Taxes, California style

Sacramento’s ‘misery’ reputation partially due to high state income taxes

For the tax man (or woman), California is certainly the Golden State. Unmarried filers in California pay some of the highest taxes nationally, particularly for those considered middle income. As David Cay Johnston notes, these taxes are in addition to federal, payroll, utility, gas and sales taxes. Such high state taxes are one of the reasons Forbes magazine controversially ranked Sacramento and seven other California cities among the most miserable cities in the country this year.

“California is certainly at the high end,” said Mark Robyn, an economist with the nonpartisan advocacy group the Tax Foundation. “But keep in mind there are different definitions in different states about what can be deducted, so that can lower what they actually end up paying.”

Even so, those in California—one of 43 states that levies taxes for individuals—are hit particularly hard comparatively. Like most states (some states such as Colorado have all single taxpayers pay a fixed percent), California has different brackets for different income levels. Starting with zero, there are seven levels in all, with the biggest jump at the high end. At that level, state individuals with incomes of about $50,000 pay the same percent in state taxes than those at the top. Those making $1 million or more pay a 10.3 percent marginal rate, while those making $46,766 or more pay 9.3 percent.

A few other states also tax 9 percent or more of an individual’s income, but that income level also varies. Hawaii, for instance, taxes 9 percent for those earning $150,000, while those making $48,000 pay 8.2 percent. And California isn’t Oregon, which taxes 9 percent or more for any income between $7,000 and $125,000.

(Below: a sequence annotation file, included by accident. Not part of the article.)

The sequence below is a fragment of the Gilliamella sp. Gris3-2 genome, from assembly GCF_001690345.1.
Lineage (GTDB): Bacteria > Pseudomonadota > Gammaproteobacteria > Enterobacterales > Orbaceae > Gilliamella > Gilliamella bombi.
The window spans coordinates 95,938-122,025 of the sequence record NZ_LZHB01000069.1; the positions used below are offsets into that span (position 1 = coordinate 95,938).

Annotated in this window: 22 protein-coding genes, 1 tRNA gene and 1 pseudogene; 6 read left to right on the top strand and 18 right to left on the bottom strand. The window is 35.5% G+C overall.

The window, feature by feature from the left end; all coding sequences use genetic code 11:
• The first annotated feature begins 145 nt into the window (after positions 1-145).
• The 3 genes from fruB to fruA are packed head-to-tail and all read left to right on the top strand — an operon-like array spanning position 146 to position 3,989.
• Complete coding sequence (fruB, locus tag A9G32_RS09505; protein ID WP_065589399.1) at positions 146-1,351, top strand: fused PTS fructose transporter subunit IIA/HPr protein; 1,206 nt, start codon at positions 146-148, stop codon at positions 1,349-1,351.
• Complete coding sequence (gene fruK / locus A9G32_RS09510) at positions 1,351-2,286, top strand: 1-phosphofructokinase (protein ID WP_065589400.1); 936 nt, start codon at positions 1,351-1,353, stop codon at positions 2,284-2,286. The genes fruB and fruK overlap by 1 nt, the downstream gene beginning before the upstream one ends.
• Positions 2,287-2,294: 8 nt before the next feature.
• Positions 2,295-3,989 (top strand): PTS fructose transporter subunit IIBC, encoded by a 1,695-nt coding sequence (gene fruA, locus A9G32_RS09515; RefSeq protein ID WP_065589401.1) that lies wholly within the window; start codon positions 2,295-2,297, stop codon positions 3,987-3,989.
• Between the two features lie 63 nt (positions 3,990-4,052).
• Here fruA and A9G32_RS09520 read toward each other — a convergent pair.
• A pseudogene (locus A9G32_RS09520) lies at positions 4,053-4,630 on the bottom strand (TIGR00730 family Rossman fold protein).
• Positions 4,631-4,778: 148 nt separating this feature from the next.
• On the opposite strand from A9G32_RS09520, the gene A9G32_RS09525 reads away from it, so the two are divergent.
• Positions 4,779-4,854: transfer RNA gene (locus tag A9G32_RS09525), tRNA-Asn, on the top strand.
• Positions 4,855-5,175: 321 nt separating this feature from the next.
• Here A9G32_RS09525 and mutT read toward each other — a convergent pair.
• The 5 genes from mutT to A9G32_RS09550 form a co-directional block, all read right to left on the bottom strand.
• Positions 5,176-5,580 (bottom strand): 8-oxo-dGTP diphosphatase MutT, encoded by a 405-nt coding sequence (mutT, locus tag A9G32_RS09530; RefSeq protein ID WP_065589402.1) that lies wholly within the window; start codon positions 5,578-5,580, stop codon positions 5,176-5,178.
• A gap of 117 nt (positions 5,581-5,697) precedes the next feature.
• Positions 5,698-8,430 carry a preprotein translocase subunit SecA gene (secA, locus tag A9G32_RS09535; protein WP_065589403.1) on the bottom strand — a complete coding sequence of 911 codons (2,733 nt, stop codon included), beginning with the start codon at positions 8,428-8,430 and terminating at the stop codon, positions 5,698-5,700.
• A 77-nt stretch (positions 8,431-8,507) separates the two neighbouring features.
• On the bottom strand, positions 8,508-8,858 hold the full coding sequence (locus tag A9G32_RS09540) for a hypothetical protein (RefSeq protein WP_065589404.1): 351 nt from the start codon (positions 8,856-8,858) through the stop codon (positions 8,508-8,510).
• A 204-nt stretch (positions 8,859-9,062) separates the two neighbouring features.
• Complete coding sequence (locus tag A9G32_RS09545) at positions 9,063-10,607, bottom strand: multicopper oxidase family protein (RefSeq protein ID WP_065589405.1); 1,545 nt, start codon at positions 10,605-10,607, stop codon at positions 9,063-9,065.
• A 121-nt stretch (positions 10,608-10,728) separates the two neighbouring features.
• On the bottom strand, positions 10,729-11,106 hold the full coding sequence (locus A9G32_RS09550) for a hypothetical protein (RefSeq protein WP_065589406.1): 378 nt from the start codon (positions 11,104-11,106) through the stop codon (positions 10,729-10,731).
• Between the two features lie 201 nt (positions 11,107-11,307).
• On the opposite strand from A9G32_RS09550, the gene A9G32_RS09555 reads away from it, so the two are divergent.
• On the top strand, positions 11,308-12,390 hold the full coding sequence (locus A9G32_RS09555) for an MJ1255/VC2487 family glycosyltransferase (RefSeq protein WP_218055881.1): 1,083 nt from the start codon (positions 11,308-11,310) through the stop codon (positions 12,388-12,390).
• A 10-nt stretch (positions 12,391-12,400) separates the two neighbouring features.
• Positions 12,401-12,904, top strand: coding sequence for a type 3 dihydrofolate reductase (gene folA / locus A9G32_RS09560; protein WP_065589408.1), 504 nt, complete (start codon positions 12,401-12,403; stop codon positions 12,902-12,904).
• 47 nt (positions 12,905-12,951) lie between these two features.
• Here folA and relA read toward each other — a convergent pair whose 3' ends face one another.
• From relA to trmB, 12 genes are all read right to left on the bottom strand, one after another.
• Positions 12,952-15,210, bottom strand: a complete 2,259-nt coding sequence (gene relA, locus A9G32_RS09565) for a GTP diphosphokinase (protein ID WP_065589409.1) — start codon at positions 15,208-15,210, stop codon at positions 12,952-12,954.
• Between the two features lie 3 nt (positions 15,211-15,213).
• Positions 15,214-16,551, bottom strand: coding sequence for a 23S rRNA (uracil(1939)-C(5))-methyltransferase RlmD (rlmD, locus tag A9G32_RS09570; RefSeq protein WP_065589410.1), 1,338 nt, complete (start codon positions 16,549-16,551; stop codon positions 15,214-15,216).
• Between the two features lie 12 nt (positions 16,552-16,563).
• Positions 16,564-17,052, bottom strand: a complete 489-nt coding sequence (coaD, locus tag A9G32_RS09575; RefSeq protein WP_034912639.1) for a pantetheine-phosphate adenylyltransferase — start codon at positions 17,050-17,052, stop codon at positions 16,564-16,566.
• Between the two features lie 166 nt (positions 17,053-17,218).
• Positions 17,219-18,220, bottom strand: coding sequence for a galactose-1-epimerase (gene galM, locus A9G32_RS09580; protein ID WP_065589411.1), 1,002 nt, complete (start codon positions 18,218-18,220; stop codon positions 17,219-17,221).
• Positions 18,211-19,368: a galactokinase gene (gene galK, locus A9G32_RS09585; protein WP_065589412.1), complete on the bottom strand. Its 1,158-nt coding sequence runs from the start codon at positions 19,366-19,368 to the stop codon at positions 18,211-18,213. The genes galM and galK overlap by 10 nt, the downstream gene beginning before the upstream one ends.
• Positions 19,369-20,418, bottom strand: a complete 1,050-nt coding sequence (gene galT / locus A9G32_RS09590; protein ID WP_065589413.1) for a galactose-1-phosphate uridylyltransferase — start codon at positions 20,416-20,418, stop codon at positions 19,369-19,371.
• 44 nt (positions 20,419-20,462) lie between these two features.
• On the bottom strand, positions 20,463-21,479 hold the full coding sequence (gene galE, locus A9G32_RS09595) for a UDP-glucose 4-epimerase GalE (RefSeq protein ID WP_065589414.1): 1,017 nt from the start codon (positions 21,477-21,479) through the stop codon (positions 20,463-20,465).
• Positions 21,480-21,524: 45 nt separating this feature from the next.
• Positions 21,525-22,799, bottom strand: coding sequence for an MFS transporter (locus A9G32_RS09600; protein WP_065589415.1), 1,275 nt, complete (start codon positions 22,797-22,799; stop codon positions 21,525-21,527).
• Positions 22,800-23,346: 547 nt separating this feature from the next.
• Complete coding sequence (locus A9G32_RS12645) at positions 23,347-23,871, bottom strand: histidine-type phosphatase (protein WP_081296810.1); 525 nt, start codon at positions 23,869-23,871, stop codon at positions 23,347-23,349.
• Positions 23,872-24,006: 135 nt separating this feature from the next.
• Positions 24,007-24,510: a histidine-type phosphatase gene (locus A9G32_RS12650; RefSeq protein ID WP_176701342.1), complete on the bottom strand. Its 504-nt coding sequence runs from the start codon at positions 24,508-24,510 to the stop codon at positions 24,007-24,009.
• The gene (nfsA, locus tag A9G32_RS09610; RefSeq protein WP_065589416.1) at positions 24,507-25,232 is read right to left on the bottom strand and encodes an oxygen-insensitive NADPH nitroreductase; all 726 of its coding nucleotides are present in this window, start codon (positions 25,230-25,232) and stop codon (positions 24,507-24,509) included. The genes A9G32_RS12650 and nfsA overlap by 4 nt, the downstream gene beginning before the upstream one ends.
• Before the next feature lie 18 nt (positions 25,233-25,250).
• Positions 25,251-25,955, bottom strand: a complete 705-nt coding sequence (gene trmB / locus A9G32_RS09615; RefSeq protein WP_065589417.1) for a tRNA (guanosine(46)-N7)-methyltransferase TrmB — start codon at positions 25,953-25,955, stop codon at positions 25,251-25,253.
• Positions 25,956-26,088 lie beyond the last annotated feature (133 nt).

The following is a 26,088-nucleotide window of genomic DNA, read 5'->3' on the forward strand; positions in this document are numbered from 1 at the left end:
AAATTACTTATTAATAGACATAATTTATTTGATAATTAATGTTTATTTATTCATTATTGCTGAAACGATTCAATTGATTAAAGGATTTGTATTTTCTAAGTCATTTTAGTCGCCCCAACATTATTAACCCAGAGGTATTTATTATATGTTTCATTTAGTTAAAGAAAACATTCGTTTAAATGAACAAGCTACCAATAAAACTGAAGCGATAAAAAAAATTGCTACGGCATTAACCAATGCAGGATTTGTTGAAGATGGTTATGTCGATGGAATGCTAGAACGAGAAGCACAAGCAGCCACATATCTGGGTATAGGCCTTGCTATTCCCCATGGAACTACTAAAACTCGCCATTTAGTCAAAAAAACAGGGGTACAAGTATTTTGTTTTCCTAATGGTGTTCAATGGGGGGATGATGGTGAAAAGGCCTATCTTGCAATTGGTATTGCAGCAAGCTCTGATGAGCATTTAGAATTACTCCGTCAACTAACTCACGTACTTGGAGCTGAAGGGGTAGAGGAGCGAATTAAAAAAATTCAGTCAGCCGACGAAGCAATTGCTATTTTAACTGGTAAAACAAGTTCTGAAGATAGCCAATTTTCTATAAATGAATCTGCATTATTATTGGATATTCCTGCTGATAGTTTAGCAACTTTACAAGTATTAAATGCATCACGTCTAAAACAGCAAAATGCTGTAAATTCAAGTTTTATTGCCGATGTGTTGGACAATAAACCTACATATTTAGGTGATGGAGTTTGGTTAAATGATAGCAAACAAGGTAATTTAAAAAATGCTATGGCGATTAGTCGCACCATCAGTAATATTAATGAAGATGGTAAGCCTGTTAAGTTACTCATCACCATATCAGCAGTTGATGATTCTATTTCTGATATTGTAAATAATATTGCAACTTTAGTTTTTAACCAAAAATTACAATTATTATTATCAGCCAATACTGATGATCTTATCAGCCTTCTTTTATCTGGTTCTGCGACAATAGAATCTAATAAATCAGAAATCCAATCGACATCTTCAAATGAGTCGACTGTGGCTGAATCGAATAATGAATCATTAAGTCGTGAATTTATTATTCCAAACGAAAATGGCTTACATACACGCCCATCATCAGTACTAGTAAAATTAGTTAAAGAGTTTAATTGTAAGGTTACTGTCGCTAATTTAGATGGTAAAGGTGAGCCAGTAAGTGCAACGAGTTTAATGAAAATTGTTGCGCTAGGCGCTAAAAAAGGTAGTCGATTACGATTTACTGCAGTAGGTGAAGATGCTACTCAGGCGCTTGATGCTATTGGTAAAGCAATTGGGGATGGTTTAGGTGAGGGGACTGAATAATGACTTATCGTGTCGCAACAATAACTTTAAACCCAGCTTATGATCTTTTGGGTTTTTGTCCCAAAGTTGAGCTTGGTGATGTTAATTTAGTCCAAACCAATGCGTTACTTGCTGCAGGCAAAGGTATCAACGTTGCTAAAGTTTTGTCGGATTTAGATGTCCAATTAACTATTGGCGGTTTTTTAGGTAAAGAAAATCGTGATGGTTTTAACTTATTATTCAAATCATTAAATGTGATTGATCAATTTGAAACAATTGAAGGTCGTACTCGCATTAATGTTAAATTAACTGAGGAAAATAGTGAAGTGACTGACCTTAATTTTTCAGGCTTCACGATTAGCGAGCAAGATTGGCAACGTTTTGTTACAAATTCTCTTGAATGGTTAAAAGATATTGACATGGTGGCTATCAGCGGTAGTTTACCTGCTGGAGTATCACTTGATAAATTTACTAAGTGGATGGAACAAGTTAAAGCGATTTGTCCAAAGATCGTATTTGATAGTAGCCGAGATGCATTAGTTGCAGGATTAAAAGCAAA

At the same time, Johnston writes, “When it comes to state local taxes, the poor bear a heavier burden than the rich in every state except Vermont.” And no matter where you live, these levels can also foreshadow an individual’s future economic prospects. Foreign Policy magazine reported this month that half of American children of parents in the bottom 10 percent income bracket stay in the bottom 20 percent as adults.

In California, those at the lower end do have some relief, however.

“California’s tax threshold for state income taxes—that is, the point below which residents are not subject to the state income tax system—is pretty high relative to other states,” Dennis Ventry, a professor of law at UC Davis, said, pointing to states where those living below the poverty line are still subject to state taxation. In California, however, the tax threshold for a two-parent family of four is roughly $31,000, compared to the poverty line of $22,000.

“[For those families] this is a good thing, unless you think a family of four earning $31,000 living in a high cost-of-living state, barely able to put food on the table, and already subject to federal income taxes, Social Security taxes, one of the country’s highest retail sales taxes, tolls, fees and other taxlike charges should pay more in taxes,” Ventry added.

So what do Californians get in return for paying these state taxes?

“That depends,” Robyn told SN&R. “You have to take a look at things like infrastructure, the roads, bridges and things like schools, and see what type of shape they are in.”